ABSTRACT Levisunguis subaequalis Curran, Overstreet, Collins & Benz, 2014 , was recently described from the lungs of the definitive hosts, softshell turtles, Apalone ferox (Schneider, 1783), and Apalone spinifera aspera (Agassiz, 1857) as well as the viscera of an intermediate host, the western mosquitofish, Gambusia affinis (Baird and Girard, 1853). However, the original account lacked molecular data. Furthermore, histological examination of infected host tissues in the original account of L. subaequalis did not reveal any pathological changes in the intermediate host. The present work provides a robust morphological description of the nymph and novel molecular data from the 18S and 28S ribosomal gene regions and the cytochrome c oxidase subunit 1 ( COI ) mitochondrial gene. Phylogenetic analyses using Bayesian inference and maximum likelihood analysis with concatenated sequence data from these 3 regions, as well as each region individually, placed the turtle pentastomid L. subaequalis as a sister clade to the crocodilian pentastomids of the genus Sebekia Sambon, 1922. While only concatenated phylogenetic analyses agreed with the currently accepted classification of the Eupentastomida and phylogenetic signal assessment indicated that the concatenated data set yielded the most phylogenetic signal, data from more taxa are still needed for robust phylogenetic inferences to be made. The intensity of infection ranged from 2 to 171 nymphs per fish, compared with the highest previously reported intensity of 6. These high-intensity infections with L. subaequalis were characterized by the nymphs occupying 5–50% of the coelomic cavity of G. affinis . However, despite this heavy parasite infection, fish exhibited minimal pathology. Observed pathology was characterized by compression or effacement of organs adjacent to the nymphs, particularly liver, swim bladder, and intestines, as well as the formation of granulomas around shed pentastomid cuticles. Nonetheless, the morphological and molecular data provided in the present work will bolster future efforts to identify this pentastomid in other hosts where pathology may be present in addition to aiding in the advancement of the field of molecular pentastomid systematics.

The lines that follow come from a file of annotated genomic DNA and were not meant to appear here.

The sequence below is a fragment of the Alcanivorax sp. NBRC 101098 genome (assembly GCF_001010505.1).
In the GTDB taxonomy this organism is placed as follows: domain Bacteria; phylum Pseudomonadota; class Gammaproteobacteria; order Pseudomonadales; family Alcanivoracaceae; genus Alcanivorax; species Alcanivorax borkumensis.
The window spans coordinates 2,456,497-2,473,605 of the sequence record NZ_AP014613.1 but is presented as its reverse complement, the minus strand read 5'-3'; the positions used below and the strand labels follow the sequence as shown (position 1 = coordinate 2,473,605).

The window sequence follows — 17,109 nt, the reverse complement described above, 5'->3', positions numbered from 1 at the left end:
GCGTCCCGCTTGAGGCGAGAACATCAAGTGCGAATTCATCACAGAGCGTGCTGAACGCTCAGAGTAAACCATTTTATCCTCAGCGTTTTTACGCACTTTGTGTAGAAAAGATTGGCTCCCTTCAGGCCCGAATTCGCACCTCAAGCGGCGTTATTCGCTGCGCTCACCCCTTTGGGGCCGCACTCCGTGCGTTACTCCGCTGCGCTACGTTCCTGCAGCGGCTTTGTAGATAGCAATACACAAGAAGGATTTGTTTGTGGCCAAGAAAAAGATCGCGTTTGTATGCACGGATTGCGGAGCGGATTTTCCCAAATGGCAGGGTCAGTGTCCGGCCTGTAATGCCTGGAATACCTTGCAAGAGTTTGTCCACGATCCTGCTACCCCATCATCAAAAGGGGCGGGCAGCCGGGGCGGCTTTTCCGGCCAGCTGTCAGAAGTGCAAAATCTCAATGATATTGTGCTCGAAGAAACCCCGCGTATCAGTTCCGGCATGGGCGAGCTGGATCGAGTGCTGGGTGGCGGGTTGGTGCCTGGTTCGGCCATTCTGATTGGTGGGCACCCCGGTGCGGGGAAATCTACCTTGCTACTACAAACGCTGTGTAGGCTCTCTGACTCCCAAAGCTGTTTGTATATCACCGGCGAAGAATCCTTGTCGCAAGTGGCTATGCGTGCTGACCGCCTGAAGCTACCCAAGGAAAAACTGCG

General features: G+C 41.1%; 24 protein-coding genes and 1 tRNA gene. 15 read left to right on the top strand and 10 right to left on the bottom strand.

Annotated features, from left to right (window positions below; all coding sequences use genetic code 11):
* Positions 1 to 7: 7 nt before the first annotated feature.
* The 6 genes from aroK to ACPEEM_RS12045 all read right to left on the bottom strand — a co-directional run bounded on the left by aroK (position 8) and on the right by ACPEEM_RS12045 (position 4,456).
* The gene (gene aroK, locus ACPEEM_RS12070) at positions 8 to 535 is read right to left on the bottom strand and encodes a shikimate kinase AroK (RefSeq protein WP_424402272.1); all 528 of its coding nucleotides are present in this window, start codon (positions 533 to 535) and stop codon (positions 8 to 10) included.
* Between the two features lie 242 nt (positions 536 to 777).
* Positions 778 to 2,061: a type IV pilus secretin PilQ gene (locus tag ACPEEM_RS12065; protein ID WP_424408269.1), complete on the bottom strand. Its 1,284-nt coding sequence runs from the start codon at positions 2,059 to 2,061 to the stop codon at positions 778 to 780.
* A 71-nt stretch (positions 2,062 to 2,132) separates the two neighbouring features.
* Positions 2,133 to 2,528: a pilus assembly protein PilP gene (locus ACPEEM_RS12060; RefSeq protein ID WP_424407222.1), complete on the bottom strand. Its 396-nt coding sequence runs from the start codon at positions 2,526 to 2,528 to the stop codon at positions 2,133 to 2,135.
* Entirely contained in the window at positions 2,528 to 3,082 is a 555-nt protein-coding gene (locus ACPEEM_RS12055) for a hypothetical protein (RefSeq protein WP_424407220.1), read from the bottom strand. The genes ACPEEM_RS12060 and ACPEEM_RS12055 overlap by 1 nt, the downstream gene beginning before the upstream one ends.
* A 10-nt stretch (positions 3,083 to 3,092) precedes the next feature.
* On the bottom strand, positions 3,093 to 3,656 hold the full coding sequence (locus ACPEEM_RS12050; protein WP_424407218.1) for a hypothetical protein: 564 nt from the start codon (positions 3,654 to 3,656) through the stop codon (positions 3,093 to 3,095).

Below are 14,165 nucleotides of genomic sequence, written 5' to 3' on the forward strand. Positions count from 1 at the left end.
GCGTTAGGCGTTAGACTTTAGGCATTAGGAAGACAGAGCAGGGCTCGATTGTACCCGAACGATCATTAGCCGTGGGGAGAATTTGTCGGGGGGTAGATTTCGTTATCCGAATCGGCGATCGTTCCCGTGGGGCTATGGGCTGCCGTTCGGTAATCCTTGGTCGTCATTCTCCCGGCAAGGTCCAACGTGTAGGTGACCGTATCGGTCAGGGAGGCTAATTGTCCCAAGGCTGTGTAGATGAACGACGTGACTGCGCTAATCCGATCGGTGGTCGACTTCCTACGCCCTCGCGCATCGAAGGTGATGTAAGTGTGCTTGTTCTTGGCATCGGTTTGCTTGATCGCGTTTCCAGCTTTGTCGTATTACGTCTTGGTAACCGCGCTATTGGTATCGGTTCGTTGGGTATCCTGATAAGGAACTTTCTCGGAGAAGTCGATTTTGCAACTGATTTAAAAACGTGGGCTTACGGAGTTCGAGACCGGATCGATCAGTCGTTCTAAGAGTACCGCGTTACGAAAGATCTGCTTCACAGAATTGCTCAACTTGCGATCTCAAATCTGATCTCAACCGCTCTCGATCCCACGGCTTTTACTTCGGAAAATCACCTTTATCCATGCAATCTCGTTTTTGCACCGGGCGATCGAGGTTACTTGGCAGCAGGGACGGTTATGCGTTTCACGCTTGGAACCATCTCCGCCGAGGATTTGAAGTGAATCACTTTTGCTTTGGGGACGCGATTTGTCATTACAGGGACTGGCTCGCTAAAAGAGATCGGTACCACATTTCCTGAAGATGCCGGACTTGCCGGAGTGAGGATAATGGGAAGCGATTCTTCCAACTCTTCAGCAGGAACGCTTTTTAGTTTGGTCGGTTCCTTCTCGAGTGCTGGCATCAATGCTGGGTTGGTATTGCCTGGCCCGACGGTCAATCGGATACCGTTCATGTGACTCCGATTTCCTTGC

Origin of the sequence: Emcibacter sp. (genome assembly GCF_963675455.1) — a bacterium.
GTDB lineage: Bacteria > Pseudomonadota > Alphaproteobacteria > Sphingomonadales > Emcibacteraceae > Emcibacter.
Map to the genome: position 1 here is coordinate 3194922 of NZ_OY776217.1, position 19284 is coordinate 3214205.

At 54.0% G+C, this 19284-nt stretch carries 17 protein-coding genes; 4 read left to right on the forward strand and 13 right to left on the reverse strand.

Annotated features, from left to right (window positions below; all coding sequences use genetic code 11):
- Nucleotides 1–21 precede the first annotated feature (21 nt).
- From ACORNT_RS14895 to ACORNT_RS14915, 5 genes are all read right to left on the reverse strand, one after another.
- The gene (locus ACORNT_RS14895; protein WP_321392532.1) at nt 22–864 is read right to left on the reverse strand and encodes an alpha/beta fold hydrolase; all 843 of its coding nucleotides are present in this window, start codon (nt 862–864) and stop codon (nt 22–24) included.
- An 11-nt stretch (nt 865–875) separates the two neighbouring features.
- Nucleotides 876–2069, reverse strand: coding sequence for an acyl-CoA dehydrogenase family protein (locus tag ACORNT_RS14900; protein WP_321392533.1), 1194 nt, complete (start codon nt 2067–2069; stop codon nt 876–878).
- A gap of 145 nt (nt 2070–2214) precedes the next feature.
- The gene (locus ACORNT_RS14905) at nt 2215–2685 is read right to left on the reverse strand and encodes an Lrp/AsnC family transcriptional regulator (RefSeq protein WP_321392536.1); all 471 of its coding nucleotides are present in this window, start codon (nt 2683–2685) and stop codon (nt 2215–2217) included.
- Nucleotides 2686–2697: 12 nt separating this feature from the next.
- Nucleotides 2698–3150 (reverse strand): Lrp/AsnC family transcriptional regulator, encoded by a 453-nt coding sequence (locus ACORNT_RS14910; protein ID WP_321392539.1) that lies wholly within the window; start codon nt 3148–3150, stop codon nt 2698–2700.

ABSTRACT There are multiple Henneguya spp. (Myxozoa: Myxobolidae) endemic to North American catfish aquaculture that affect the gills of channel catfish and their hybrids. These parasites are morphologically similar, and confusion exists regarding the predilection sites and pathologic changes associated with different species. In the spring of 2018, channel ( Ictalurus punctatus ) female × blue ( Ictalurus furcatus ) male hybrid catfish from 2 separate commercial operations in northwest Mississippi were submitted for diagnostic assessment in response to observed morbidity and reduced feeding activity. Fish presented with unusually heavy infections of Henneguya spp. plasmodia in the gills. The majority of gill filaments contained widespread, pinpoint, raised, white nodules corresponding microscopically to myxospore-filled plasmodia that obliterated interlamellar spaces. The bipolar myxospores were consistent with Henneguya spp. described from North American ictalurids, possessing slender fusiform spore bodies and elongate bifurcate caudal processes. Associated microscopic lesions included lamellar fusion, epithelial hyperplasia, infrequent, localized, granulomatous branchitis, and rare cartilage lysis, suggesting impaired gill function. Mature plasmodia were excised by laser capture microdissection from ethanol-fixed, hematoxylin and eosin–stained histologic sections for molecular analysis. Fragments (700 bp) of a highly variable region of the 18S rRNA gene, diagnostic for the Myxobolidae, were 100% similar at the nucleotide level to Henneguya exilis . Although mortality was negligible, fish in the affected ponds exhibited signs of respiratory distress similar to proliferative gill disease (PGD) caused by Henneguya ictaluri in channel and hybrid catfish. However, gross and microscopic lesions differed markedly from PGD, known colloquially as “hamburger gill disease.” While H. exilis has been reported from channel catfish, it is not typically associated with morbidity and mortality and has not previously been reported from channel × blue catfish hybrids. This work characterizes lesions and confirms the etiology of gill disease induced by the myxozoan H. exilis . In addition to PGD and other non-parasitic conditions, massive interlamellar H. exilis infection should be a differential consideration in pond-raised channel and hybrid catfish experiencing signs of respiratory distress.